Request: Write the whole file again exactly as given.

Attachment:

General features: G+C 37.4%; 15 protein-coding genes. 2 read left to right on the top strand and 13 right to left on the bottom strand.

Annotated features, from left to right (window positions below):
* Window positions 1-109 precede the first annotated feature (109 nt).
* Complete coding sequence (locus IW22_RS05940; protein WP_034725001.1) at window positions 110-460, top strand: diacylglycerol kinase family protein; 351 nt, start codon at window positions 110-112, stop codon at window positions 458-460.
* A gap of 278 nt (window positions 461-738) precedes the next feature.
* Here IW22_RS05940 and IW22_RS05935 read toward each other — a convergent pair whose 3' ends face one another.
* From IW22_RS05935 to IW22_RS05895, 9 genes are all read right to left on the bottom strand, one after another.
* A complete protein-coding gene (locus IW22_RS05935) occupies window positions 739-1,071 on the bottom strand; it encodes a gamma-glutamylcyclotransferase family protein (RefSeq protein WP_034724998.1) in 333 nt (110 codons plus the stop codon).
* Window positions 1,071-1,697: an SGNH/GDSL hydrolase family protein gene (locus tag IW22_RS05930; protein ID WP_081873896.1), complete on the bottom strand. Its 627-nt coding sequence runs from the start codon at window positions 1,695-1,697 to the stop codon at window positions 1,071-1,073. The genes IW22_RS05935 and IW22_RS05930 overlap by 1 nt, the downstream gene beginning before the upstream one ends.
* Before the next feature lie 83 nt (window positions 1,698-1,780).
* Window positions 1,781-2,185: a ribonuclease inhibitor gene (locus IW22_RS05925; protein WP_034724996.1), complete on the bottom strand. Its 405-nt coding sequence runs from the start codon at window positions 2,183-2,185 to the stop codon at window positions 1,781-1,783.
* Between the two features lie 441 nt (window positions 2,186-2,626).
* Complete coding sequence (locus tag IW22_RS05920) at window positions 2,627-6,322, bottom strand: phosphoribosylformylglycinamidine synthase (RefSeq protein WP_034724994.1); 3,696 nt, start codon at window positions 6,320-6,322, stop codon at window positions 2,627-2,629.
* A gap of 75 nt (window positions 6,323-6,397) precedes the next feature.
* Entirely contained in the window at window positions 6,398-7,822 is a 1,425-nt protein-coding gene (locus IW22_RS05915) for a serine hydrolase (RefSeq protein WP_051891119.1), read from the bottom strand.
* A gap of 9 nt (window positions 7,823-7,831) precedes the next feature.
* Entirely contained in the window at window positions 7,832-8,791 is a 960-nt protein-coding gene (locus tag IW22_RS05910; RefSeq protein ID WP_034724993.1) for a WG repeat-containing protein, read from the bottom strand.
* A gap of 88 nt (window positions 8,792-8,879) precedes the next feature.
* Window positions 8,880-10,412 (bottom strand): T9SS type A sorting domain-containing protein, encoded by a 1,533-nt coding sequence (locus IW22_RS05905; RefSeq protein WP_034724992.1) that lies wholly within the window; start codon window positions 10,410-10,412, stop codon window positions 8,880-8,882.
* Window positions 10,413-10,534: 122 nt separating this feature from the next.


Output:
General features: G+C 37.4%; 15 protein-coding genes. 2 read left to right on the top strand and 13 right to left on the bottom strand.

Annotated features, from left to right (window positions below):
* Window positions 1-109 precede the first annotated feature (109 nt).
* Complete coding sequence (locus IW22_RS05940; protein WP_034725001.1) at window positions 110-460, top strand: diacylglycerol kinase family protein; 351 nt, start codon at window positions 110-112, stop codon at window positions 458-460.
* A gap of 278 nt (window positions 461-738) precedes the next feature.
* Here IW22_RS05940 and IW22_RS05935 read toward each other — a convergent pair whose 3' ends face one another.
* From IW22_RS05935 to IW22_RS05895, 9 genes are all read right to left on the bottom strand, one after another.
* A complete protein-coding gene (locus IW22_RS05935) occupies window positions 739-1,071 on the bottom strand; it encodes a gamma-glutamylcyclotransferase family protein (RefSeq protein WP_034724998.1) in 333 nt (110 codons plus the stop codon).
* Window positions 1,071-1,697: an SGNH/GDSL hydrolase family protein gene (locus tag IW22_RS05930; protein ID WP_081873896.1), complete on the bottom strand. Its 627-nt coding sequence runs from the start codon at window positions 1,695-1,697 to the stop codon at window positions 1,071-1,073. The genes IW22_RS05935 and IW22_RS05930 overlap by 1 nt, the downstream gene beginning before the upstream one ends.
* Before the next feature lie 83 nt (window positions 1,698-1,780).
* Window positions 1,781-2,185: a ribonuclease inhibitor gene (locus IW22_RS05925; protein WP_034724996.1), complete on the bottom strand. Its 405-nt coding sequence runs from the start codon at window positions 2,183-2,185 to the stop codon at window positions 1,781-1,783.
* Between the two features lie 441 nt (window positions 2,186-2,626).
* Complete coding sequence (locus tag IW22_RS05920) at window positions 2,627-6,322, bottom strand: phosphoribosylformylglycinamidine synthase (RefSeq protein WP_034724994.1); 3,696 nt, start codon at window positions 6,320-6,322, stop codon at window positions 2,627-2,629.
* A gap of 75 nt (window positions 6,323-6,397) precedes the next feature.
* Entirely contained in the window at window positions 6,398-7,822 is a 1,425-nt protein-coding gene (locus IW22_RS05915) for a serine hydrolase (RefSeq protein WP_051891119.1), read from the bottom strand.
* A gap of 9 nt (window positions 7,823-7,831) precedes the next feature.
* Entirely contained in the window at window positions 7,832-8,791 is a 960-nt protein-coding gene (locus tag IW22_RS05910; RefSeq protein ID WP_034724993.1) for a WG repeat-containing protein, read from the bottom strand.
* A gap of 88 nt (window positions 8,792-8,879) precedes the next feature.
* Window positions 8,880-10,412 (bottom strand): T9SS type A sorting domain-containing protein, encoded by a 1,533-nt coding sequence (locus IW22_RS05905; RefSeq protein WP_034724992.1) that lies wholly within the window; start codon window positions 10,410-10,412, stop codon window positions 8,880-8,882.
* Window positions 10,413-10,534: 122 nt separating this feature from the next.